Clinical disability in multiple sclerosis (MS) is driven by immune cell infiltration into the CNS parenchyma. Understanding the mechanisms by which CNS barrier cells regulate immune cell activation and entry during this infiltrative process may identify translational strategies against MS and other autoimmune CNS diseases. During CNS inflammation, immune cells traffic from the blood through a two-barrier structure termed the neurovascular unit. While many have focused on entry through the first barrier, a specialized endothelial wall known as the blood-brain barrier, less is known about how immune cells interact with the second barrier, a layer of astrocyte end feet termed the glia limitans. In MS lesions, immune cells circulate in the space between the blood-brain barrier and the glia limitans, a compartment called the perivascular space. Here, astrocytes may interact with infiltrating immune cells to regulate their function. Using gene expression analysis, we identified immune cell receptors upregulated by astrocytes when treated with interleukin-1?, a cytokine in MS lesions. One of our strongest candidates, Junctional Adhesion Molecule-A (JAM-A), is an immune cell receptor that regulates pro-inflammatory pathways in other tissues. My pilot data reveals that astrocytic JAM-A Binds T cells and alters protease and cytokine levels in patterns known to exacerbate an animal model of MS. Further pilot data show that astrocytic JAM-A deletion blocks immune cell penetration of the glia limitans and protects against clinical disability in this model. I hypothesize that astrocytic JAM-A drives CNS entry of immune cells, inflammatory lesion formation and clinical disability.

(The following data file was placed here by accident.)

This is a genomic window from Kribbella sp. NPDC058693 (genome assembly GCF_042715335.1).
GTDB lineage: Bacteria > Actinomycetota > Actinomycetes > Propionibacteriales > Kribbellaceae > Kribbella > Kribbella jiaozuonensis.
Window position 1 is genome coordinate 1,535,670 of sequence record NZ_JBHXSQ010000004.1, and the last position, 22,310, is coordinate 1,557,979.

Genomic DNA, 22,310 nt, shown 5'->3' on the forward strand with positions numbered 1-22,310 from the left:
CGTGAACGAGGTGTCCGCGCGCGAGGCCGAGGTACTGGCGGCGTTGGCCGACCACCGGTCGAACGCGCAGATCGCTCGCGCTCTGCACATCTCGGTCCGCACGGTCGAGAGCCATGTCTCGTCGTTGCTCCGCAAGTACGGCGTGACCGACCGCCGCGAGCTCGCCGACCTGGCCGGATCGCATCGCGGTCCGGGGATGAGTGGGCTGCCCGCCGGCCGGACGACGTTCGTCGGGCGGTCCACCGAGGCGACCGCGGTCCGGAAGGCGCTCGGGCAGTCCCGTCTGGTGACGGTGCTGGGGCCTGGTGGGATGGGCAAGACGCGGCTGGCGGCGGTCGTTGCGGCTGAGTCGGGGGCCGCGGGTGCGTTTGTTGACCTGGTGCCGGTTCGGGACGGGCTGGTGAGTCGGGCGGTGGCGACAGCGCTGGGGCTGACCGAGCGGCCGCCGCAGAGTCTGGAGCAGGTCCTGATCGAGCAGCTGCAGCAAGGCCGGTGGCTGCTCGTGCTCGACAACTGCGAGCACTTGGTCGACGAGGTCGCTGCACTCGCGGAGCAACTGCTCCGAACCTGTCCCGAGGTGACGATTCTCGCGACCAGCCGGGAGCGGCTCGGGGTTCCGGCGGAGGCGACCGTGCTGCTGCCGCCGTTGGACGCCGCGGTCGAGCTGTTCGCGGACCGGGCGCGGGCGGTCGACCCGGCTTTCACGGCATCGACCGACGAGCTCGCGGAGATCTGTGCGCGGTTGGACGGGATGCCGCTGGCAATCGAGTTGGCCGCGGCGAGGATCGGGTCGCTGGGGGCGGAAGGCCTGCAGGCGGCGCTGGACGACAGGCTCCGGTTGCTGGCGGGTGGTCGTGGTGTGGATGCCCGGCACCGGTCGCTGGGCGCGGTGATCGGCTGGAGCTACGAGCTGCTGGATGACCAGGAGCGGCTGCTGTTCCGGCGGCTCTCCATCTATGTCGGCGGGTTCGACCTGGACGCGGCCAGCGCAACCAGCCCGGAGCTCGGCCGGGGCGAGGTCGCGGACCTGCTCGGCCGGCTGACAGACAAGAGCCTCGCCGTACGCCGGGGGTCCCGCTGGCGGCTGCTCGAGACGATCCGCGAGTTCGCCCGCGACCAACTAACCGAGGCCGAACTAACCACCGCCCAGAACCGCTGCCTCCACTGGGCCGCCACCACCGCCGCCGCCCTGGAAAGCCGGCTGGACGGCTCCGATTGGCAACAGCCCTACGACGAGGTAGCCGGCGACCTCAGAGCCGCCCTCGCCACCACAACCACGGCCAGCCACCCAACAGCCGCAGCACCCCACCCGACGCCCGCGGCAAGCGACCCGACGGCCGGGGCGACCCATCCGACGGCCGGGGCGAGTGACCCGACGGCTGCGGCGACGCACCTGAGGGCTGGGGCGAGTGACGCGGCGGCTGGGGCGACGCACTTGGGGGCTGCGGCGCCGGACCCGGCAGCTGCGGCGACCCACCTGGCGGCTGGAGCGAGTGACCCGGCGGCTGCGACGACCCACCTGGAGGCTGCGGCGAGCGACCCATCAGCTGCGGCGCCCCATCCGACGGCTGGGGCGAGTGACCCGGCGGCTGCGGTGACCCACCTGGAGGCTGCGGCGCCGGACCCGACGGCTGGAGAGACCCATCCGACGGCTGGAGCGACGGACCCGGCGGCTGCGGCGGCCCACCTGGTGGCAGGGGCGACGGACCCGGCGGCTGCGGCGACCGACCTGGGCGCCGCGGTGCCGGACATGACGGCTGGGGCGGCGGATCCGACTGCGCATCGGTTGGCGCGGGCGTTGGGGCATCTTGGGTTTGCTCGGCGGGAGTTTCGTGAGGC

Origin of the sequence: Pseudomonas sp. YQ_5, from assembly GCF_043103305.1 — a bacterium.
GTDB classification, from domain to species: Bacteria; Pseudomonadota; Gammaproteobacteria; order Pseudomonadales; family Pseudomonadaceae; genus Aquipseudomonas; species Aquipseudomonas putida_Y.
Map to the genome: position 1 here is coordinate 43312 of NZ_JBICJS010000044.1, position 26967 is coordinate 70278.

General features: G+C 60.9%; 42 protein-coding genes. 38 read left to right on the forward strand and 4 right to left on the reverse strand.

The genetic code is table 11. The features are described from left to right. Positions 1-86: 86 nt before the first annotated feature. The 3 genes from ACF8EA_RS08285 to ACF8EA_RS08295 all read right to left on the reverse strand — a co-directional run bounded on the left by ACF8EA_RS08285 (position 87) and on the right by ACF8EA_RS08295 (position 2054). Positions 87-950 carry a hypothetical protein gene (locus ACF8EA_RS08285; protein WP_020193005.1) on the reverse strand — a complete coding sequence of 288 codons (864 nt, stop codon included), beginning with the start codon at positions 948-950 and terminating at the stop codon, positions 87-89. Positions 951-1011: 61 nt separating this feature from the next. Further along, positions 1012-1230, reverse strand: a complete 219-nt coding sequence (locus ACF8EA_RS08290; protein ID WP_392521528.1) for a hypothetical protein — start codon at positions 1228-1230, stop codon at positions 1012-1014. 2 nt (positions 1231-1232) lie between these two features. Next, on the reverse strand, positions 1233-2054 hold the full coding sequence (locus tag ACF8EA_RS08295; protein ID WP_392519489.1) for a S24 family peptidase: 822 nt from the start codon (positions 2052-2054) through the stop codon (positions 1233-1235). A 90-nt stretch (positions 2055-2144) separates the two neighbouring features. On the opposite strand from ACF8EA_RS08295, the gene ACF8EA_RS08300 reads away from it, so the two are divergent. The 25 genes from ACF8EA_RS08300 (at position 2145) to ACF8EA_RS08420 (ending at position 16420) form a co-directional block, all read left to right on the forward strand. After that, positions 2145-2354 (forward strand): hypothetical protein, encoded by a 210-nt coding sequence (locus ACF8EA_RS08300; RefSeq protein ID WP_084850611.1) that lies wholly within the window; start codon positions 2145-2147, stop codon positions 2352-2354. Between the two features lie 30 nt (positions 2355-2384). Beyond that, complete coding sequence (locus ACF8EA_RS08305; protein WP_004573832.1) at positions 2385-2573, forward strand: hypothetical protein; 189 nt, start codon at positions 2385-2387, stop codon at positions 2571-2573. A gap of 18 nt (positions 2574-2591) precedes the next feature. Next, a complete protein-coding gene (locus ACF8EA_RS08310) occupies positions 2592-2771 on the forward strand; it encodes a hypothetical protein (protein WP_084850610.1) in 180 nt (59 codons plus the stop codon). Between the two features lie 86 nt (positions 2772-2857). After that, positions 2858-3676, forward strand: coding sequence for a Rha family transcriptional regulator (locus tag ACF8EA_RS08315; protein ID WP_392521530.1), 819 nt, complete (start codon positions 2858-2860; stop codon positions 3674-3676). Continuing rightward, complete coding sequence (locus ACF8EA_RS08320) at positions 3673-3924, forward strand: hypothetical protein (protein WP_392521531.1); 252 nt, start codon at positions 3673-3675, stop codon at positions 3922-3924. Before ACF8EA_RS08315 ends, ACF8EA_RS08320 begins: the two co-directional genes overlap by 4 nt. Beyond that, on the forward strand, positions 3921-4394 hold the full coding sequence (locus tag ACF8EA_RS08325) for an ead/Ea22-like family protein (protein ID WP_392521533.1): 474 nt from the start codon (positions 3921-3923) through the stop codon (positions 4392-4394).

In Aim 1, I will test how astrocytic JAM-A signaling to T cells in co-culture modifies gene expression networks of both cell types using RNA sequencing, and then I will determine how JAM-A and downstream candidates regulate effector pathways relevant to autoimmune attack.
In Aim 2, using transgenic and pharmacologic tools, I will establish how astrocytic JAM-A controls lesion formation in two animal models of CNS inflammation. Translational strategies blocking astrocytic JAM-A and effectors will then be tested against clinical disability in an animal model of MS.
In Aim 3, I will measure how T cells interact with the glia limitans using live two-photon imaging of inflammatory spinal cord lesions. I will then test how astrocytic JAM-A and effectors regulate these interactions. Goals of this K08 award are to advance my expertise in neuroimmunology and glial biology under the mentorships of Gareth John, PhD., Peter Calabresi, MD. and Dimitrios Davalos, PhD., to acquire technical skills using immune and glial cell co-cultures and in vivo multiphoton imaging, and to establish my own research group focused on the role of astrocyte-immune cell signaling during autoimmune attack. This K08 plan investigates a novel contact-mediated interaction between reactive astrocytes and infiltrating immune cells within an understudied immunomodulatory compartment of the CNS and may identify novel therapeutic strategies against CNS autoimmune disease.
In MS and other autoimmune CNS diseases, immune cells infiltrate past the blood-brain barrier to circulate in the perivascular space where they encounter an astrocyte barrier prior to CNS entry. Signaling mechanisms between astrocytes and immune cells in this space prior to CNS entry are poorly understood, yet critical to understanding how immune cells are primed for CNS entry and autoimmune attack. In this proposal, I will test how astrocytic JAM-A, an immune cell receptor, controls T cell function during CNS inflammation, and explore translational approaches modulating JAM-A signaling to protect against clinical disability in an established model of MS.